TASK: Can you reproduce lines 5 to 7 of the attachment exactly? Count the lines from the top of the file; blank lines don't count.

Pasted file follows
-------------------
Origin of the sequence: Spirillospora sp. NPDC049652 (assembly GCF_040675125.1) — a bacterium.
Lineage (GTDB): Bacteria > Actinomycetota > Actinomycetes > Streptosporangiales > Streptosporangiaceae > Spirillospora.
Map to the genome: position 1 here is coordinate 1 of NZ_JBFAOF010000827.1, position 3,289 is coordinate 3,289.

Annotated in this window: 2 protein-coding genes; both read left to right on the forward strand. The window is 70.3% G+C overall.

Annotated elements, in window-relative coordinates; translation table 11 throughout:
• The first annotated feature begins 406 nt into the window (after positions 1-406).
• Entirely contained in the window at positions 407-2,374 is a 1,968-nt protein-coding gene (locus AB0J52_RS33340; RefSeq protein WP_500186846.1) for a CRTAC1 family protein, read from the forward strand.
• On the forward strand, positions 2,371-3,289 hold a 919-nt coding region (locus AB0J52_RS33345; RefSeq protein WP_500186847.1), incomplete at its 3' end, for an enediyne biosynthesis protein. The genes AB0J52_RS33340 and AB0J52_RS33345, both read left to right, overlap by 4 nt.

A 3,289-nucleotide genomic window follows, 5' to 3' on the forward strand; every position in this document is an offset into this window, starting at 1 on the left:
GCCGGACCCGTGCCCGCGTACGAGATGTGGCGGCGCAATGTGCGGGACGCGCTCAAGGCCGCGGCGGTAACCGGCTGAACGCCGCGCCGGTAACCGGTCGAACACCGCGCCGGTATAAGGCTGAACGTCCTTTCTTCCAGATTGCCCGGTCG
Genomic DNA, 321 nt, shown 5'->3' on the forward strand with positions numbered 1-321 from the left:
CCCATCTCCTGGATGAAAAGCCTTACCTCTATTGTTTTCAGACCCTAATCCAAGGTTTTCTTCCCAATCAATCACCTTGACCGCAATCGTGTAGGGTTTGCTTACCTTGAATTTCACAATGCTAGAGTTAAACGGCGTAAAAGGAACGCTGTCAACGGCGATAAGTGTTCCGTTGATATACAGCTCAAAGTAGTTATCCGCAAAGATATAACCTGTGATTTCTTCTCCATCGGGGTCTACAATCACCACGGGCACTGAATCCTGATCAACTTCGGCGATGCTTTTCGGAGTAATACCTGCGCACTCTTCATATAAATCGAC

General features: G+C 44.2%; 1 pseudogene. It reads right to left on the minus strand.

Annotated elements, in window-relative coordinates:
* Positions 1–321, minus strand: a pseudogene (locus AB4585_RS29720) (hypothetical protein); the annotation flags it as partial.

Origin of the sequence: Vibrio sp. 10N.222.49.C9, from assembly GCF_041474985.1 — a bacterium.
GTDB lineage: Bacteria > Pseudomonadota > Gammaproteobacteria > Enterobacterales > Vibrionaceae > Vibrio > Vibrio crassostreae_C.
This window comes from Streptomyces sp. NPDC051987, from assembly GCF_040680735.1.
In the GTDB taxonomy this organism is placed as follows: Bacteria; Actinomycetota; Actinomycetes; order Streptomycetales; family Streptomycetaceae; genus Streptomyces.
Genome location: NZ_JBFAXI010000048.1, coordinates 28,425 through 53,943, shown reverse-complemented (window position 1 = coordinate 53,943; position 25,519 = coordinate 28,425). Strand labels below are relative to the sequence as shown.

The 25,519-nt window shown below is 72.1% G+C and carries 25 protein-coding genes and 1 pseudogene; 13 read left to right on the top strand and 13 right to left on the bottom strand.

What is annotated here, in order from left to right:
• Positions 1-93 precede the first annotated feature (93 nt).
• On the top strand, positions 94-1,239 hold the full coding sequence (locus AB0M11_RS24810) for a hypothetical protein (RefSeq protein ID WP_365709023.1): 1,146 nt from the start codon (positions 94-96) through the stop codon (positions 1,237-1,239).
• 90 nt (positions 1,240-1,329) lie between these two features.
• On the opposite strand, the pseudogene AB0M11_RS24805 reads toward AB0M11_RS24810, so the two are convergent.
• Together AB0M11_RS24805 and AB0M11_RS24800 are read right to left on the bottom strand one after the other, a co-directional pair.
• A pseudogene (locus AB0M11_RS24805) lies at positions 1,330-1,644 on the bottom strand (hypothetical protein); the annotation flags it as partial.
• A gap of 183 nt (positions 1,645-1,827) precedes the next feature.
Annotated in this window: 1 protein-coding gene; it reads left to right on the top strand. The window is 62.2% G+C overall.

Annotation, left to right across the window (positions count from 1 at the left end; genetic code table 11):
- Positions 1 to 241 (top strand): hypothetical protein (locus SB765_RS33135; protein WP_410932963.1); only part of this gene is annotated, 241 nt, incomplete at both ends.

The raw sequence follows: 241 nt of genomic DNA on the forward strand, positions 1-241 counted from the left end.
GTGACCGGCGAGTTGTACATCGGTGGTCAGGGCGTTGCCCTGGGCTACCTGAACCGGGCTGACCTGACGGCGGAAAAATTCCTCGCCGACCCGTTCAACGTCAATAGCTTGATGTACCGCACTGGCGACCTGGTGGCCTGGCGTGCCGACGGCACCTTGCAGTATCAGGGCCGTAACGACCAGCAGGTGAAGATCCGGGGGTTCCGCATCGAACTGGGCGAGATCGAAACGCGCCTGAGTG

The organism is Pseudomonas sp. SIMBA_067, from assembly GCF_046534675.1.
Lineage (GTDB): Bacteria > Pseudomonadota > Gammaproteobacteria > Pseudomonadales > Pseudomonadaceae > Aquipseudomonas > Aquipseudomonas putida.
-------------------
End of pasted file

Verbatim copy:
Annotated elements, in window-relative coordinates; translation table 11 throughout:
• The first annotated feature begins 406 nt into the window (after positions 1-406).
• Entirely contained in the window at positions 407-2,374 is a 1,968-nt protein-coding gene (locus AB0J52_RS33340; RefSeq protein WP_500186846.1) for a CRTAC1 family protein, read from the forward strand.